In an attempt at designing a neural network more closely modeled by the human brain, I wrote code before doing the reading. The neuron I have modeled operates on the following method.
- Parameters: potential, threshold, activation.
- [activation] = 0.0
- Receive inputs, added to [potential].
- If ([potential] >= [threshold])
- [activation] = [potential]
- [potential] = 0.0
- [potential] *= 0.5
In short, the neuron receives inputs, and decides if it "fires" if the threshold is met. If not, the input sum, or potential, decreases. Inputs are applied by adding their values to the input potentials of the input neurons, and connections multiply neuron activation values by weights before applying them to their destination potentials. The only difference between this an a spiking network is the activation model.
I am, however, beginning to learn that Spiking Neural Networks (SNNs), the actual biologically-inspired model, operate quite differently. Forgive me if my understanding is terribly flawed. I seem to have the understanding that signals in these networks are sharp sinusoidal wave-forms with between 100 and 300 "spikes" in a subdivision of "time," given for 1 "second." These signals are sampled for the "1 second" by the neuron, and processed by a differential equation that determines the activation state of the neuron. Synapses seem to function in the same manner -> multiplying the signal by a weight, but increasing or decreasing the period of the graph.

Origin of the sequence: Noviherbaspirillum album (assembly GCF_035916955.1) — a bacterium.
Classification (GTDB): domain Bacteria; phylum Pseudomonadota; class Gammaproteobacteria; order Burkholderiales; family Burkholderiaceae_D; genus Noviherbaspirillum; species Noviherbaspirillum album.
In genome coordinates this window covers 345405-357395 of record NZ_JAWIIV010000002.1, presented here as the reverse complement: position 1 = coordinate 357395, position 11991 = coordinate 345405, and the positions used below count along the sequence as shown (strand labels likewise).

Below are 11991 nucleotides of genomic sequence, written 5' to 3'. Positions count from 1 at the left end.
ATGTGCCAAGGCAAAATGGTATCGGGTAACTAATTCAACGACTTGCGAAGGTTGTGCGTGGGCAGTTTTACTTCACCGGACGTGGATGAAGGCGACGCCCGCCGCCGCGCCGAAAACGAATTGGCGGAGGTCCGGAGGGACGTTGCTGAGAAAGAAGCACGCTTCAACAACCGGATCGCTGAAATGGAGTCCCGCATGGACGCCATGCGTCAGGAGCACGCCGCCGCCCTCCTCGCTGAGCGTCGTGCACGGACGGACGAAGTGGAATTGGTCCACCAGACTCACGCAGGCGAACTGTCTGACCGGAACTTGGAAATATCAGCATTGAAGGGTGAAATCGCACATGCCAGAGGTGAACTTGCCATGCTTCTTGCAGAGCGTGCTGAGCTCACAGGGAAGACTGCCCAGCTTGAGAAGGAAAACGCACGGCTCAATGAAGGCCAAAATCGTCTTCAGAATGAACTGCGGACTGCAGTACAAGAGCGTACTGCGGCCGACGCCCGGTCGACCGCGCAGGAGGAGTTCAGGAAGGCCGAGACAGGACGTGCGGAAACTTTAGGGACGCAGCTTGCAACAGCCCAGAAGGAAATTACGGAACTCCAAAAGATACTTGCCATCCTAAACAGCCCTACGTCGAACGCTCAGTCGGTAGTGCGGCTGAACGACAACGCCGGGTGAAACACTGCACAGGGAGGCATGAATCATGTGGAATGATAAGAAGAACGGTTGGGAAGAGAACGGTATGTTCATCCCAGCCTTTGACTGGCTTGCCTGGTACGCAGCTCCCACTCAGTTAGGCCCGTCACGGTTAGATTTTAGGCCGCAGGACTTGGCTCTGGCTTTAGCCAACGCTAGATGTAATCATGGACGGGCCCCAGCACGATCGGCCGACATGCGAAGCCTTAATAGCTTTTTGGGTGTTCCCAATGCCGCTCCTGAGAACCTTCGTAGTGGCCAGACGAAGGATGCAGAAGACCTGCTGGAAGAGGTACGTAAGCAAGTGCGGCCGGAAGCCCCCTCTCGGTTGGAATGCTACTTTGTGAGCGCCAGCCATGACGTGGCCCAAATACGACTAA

However, I wish to know what form of neuron activation model I created. I have been unable to find papers that describe a method like this.
EDIT. The "learnable" parameters of this model are [threshold] of the neuron and [weight] of the connections/synapses.